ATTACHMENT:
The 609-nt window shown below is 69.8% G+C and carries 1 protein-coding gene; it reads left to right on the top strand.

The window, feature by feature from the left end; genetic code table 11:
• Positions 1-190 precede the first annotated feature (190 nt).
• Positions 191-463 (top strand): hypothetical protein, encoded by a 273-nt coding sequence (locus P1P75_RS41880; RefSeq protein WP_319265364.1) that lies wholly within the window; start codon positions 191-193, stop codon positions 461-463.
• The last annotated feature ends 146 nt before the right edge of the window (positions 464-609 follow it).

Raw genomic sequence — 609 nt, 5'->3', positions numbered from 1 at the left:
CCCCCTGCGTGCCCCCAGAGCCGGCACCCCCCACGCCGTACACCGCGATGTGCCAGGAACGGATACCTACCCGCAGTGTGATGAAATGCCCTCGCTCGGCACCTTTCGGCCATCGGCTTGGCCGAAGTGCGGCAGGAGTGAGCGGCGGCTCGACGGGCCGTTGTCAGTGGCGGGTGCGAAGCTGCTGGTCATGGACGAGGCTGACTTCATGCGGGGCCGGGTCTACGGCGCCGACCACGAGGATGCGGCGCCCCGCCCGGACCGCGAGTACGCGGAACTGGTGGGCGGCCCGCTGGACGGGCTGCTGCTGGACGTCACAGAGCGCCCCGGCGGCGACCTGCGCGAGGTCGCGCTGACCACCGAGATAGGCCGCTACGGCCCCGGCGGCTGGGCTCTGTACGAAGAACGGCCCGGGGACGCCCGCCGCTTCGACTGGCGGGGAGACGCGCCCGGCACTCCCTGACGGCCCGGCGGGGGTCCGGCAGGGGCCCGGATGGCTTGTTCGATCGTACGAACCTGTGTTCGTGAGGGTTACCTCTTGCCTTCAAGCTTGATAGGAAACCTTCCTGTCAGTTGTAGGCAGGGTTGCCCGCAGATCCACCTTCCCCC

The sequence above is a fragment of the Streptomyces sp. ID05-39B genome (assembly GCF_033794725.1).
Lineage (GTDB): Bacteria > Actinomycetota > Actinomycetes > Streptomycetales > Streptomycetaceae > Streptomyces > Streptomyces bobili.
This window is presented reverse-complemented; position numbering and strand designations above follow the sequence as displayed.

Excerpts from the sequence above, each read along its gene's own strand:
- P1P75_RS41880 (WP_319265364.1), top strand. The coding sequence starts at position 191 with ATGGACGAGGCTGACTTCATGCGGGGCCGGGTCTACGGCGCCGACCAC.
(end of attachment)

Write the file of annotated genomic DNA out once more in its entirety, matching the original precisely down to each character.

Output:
The 609-nt window shown below is 69.8% G+C and carries 1 protein-coding gene; it reads left to right on the top strand.

The window, feature by feature from the left end; genetic code table 11:
• Positions 1-190 precede the first annotated feature (190 nt).
• Positions 191-463 (top strand): hypothetical protein, encoded by a 273-nt coding sequence (locus P1P75_RS41880; RefSeq protein WP_319265364.1) that lies wholly within the window; start codon positions 191-193, stop codon positions 461-463.
• The last annotated feature ends 146 nt before the right edge of the window (positions 464-609 follow it).

Raw genomic sequence — 609 nt, 5'->3', positions numbered from 1 at the left:
CCCCCTGCGTGCCCCCAGAGCCGGCACCCCCCACGCCGTACACCGCGATGTGCCAGGAACGGATACCTACCCGCAGTGTGATGAAATGCCCTCGCTCGGCACCTTTCGGCCATCGGCTTGGCCGAAGTGCGGCAGGAGTGAGCGGCGGCTCGACGGGCCGTTGTCAGTGGCGGGTGCGAAGCTGCTGGTCATGGACGAGGCTGACTTCATGCGGGGCCGGGTCTACGGCGCCGACCACGAGGATGCGGCGCCCCGCCCGGACCGCGAGTACGCGGAACTGGTGGGCGGCCCGCTGGACGGGCTGCTGCTGGACGTCACAGAGCGCCCCGGCGGCGACCTGCGCGAGGTCGCGCTGACCACCGAGATAGGCCGCTACGGCCCCGGCGGCTGGGCTCTGTACGAAGAACGGCCCGGGGACGCCCGCCGCTTCGACTGGCGGGGAGACGCGCCCGGCACTCCCTGACGGCCCGGCGGGGGTCCGGCAGGGGCCCGGATGGCTTGTTCGATCGTACGAACCTGTGTTCGTGAGGGTTACCTCTTGCCTTCAAGCTTGATAGGAAACCTTCCTGTCAGTTGTAGGCAGGGTTGCCCGCAGATCCACCTTCCCCC

The sequence above is a fragment of the Streptomyces sp. ID05-39B genome (assembly GCF_033794725.1).
Lineage (GTDB): Bacteria > Actinomycetota > Actinomycetes > Streptomycetales > Streptomycetaceae > Streptomyces > Streptomyces bobili.
This window is presented reverse-complemented; position numbering and strand designations above follow the sequence as displayed.

Excerpts from the sequence above, each read along its gene's own strand:
- P1P75_RS41880 (WP_319265364.1), top strand. The coding sequence starts at position 191 with ATGGACGAGGCTGACTTCATGCGGGGCCGGGTCTACGGCGCCGACCAC.